I do wish the bit about inflation was left out though. Inflation has the same effect on every 'do I overpay or not?' scenario, so it adds nothing to bring it up, and will only confuse or worry people who might otherwise have got it.
    Originally posted by VT82
    With many people on static or falling levels of income. Erosion of debt by wage inflation certainly isn't what it is.
    "'The true investor . . . will do better if he forgets about the stock market and pays attention to their dividend returns and to the operating results of their companies.'" - John Bogle
  • tielle
    • #6
    • 16th Mar 15, 1:41 PM
    Reducing monthly payments
    • #6
    • 16th Mar 15, 1:41 PM
    Another flexibility advantage for overpaying to reduce monthly payments is that if you can't keep up the overpayments, your monthly payment is now lower i.e more affordable.
    • Pincher
    • By Pincher 16th Mar 15, 2:23 PM
    • 6,516 Posts
    • 2,491 Thanks
    Pincher
    • #7
    • 16th Mar 15, 2:23 PM
    • #7
    • 16th Mar 15, 2:23 PM
    Ideally, you want to have an offset mortgage, so you can use the money in the offset account if you need to, without paying arrangement fees again.


    It certainly makes sense to offset a 4.5% mortgage, if all you can get is 1.5% interest.
    • getmore4less
    • By getmore4less 16th Mar 15, 3:52 PM
    • 35,851 Posts
    • 21,946 Thanks
    getmore4less
    • #8
    • 16th Mar 15, 3:52 PM
    • #8
    • 16th Mar 15, 3:52 PM
    If your mortgage provider alters your repayments to keep the term the same, although it will boost your monthly disposable income, you won't save on your interest paymentsand the lender will earn more, . So be sure to tell it to keep your monthly repayments fixed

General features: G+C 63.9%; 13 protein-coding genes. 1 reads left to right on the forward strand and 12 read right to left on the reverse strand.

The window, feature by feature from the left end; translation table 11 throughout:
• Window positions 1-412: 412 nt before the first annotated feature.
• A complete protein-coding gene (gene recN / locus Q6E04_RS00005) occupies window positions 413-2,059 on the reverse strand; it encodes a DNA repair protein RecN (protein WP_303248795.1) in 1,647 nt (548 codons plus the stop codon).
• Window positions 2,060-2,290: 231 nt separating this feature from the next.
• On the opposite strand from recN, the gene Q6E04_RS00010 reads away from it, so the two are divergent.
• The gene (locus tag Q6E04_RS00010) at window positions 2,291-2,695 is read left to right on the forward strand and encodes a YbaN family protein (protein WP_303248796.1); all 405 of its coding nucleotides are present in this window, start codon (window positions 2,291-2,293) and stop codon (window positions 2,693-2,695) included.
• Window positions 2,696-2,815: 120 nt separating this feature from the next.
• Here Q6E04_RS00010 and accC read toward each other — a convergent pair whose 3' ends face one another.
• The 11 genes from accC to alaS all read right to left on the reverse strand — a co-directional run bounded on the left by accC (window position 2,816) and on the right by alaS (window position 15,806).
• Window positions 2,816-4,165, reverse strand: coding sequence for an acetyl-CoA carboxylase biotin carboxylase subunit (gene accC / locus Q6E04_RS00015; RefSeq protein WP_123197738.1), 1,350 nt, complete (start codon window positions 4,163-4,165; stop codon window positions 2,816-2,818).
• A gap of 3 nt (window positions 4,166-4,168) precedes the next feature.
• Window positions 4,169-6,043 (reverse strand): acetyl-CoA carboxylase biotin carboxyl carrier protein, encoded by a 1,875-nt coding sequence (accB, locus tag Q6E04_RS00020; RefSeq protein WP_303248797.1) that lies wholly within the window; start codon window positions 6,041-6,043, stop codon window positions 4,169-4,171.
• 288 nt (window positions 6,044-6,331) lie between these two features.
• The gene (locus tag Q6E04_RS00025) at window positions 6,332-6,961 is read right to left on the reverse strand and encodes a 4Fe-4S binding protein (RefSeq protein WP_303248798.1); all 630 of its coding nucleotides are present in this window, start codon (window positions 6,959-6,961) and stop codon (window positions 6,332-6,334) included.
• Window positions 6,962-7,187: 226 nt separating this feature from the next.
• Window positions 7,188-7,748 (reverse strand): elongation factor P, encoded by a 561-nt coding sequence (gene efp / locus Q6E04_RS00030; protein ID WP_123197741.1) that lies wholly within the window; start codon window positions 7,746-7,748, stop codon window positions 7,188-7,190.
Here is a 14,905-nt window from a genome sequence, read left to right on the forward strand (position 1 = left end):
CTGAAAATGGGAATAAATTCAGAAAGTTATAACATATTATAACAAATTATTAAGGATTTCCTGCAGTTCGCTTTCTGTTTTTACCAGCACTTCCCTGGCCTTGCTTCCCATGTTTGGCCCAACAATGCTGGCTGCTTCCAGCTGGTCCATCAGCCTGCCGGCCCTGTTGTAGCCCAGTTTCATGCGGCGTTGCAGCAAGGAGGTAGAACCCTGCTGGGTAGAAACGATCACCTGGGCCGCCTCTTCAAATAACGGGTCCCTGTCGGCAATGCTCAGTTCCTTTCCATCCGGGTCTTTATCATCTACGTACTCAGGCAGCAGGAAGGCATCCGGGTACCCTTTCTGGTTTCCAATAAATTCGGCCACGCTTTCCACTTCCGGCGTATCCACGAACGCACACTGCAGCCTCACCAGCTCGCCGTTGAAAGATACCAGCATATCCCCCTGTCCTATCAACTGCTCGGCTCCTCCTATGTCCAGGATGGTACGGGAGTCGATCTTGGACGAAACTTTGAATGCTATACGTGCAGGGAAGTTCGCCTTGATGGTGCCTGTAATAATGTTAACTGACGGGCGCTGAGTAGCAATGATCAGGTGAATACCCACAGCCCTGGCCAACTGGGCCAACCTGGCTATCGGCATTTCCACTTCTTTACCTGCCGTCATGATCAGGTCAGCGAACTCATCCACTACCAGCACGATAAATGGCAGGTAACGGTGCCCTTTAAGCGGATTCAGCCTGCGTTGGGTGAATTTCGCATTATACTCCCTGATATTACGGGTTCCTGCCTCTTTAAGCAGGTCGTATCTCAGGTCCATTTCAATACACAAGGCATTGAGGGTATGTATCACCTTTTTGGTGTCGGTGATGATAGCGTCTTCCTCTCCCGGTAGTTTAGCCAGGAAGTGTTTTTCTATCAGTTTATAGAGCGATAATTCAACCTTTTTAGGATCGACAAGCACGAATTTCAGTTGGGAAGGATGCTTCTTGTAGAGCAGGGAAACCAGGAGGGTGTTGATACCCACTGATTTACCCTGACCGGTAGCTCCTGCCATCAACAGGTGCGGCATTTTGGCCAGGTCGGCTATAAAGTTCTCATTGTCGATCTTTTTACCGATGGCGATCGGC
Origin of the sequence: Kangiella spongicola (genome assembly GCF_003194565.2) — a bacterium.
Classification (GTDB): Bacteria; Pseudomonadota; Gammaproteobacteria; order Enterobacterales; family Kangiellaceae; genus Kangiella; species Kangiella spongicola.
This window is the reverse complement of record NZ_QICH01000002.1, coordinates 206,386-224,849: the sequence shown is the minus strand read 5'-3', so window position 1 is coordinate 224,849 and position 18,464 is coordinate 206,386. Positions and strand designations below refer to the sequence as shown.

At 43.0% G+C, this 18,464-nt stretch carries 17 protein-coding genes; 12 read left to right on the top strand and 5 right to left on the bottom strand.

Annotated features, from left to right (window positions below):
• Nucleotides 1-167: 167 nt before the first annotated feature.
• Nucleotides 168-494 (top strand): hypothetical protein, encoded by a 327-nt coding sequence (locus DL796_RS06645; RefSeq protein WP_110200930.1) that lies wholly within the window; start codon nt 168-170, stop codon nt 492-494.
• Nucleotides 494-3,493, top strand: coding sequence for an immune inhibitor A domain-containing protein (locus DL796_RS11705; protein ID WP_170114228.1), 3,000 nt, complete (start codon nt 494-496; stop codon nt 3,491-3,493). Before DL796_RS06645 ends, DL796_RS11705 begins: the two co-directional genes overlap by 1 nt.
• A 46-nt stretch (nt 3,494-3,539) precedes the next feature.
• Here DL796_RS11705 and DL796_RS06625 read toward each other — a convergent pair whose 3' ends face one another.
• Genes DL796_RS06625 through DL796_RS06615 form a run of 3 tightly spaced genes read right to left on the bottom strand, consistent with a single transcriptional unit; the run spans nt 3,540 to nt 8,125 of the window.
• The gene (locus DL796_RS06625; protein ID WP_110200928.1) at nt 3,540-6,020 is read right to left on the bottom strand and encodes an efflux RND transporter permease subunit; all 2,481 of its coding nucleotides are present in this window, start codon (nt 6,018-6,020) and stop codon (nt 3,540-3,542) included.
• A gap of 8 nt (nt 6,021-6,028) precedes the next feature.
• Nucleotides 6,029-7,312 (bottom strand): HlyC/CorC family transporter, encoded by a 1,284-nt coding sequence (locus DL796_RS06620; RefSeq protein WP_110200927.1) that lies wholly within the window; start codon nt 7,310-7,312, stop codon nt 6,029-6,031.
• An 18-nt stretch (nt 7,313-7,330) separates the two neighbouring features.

Woops,

    incorrect.
  • jamesd
    • #9
    • 16th Mar 15, 3:58 PM
    • #9
    • 16th Mar 15, 3:58 PM
    Inflation has the same effect on every 'do I overpay or not?' scenario, so it adds nothing to bring it up, and will only confuse or worry people who might otherwise have got it.
    Originally posted by VT82
    Inflation doesn't have the same effect on every overpay or not scenario.

    Easy cases first are those with plenty of spare money. In this case the inflation effect is quite similar for the overpay, save or invest cases.

    But that's not the whole picture. Overpaying usually does involve a sacrifice of some sort. That could be anything from stopping a TV subscription or having less new clothes for the children to a cheaper hotel room on holiday. For any household budget, the effect of delaying overpaying will be to make the sacrifices involved in overpaying lower.

    In some of the worst possible cases, overpaying is at the expense of lower or no pension contributions and the cost is more working time or far larger contributions later to try to make up for the lost compound growth above the mortgage interest rate for the years of overpaying.